Dr Pope wants to know whether we are alone in the universe, to uncover the origins of life on our own planet, and find out how our Sun and other stars change and influence the planets around them. But planets are very small and faint compared to stars, and we need to use extremely high performance optical hardware and statistical software to dig planets out of stellar glare.
To explore our Solar System’s origins, Dr Pope is looking at young stars to see how they are forming their own solar systems, taking high-resolution pictures of these systems at the moment of their birth using a special camera on the James Webb Space Telescope. He will search for spirals and rings in these disks that betray the gravitational influence of hidden, newborn planets.
Benjamin has led public telescope viewings of eclipses and transits for hundreds of people, and sold-out science performances in pubs. His writing for The Monthly has been included in Best Australian Science Writing 2021. Beginning with his time on BBC’s University Challenge and as the astronomy consultant on SBS’ War of the Worlds, Benjamin has experience on television, radio, and in print media.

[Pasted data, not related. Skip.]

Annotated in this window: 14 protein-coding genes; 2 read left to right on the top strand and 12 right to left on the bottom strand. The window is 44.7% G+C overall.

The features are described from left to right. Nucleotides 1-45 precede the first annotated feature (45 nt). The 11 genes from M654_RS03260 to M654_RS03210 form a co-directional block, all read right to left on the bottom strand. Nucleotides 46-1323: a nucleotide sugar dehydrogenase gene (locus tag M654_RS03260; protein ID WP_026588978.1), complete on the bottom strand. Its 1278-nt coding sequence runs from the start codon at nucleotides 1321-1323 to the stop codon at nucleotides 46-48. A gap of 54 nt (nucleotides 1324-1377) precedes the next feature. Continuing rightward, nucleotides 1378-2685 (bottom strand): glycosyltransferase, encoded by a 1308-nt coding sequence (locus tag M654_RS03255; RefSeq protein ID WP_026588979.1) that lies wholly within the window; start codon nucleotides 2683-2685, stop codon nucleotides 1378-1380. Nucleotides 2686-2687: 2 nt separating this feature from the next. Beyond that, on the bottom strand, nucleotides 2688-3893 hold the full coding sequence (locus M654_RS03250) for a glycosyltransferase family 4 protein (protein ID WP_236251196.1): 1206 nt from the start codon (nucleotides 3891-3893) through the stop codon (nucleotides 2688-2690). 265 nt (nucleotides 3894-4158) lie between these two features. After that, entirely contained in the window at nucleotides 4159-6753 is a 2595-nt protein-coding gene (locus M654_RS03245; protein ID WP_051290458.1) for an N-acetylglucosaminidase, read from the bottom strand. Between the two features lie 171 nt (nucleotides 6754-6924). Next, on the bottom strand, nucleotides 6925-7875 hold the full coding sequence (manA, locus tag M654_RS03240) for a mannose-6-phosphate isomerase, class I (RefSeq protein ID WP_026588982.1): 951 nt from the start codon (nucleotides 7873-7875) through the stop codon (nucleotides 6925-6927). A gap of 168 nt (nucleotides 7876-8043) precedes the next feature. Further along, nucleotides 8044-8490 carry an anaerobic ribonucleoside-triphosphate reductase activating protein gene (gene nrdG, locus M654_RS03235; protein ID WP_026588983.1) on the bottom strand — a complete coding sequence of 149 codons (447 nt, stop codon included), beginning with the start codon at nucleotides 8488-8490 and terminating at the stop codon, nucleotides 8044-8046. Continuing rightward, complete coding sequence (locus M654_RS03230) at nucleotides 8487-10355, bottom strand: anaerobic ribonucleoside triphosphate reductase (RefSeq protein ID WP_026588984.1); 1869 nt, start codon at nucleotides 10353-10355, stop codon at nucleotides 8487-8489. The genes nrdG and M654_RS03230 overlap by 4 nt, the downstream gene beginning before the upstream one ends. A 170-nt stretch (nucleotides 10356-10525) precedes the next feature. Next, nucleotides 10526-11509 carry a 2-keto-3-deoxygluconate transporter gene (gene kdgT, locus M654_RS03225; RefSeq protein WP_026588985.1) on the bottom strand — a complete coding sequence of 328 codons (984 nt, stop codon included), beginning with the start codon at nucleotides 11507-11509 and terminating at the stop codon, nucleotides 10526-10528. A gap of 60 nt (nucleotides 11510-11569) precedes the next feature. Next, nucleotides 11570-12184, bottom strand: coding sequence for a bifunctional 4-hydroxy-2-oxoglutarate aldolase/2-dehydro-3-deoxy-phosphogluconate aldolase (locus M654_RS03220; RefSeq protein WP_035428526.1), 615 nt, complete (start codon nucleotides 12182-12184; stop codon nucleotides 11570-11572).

Dr Pope was awarded his PhD in 2017 at the University of Oxford in 2017. After this he was a NASA Sagan Fellow at New York University, and is now a Lecturer in Astrophysics and ARC DECRA Fellow at the University of Queensland.
Astronomy, astrophysics, physics, optics, planetary science, statistics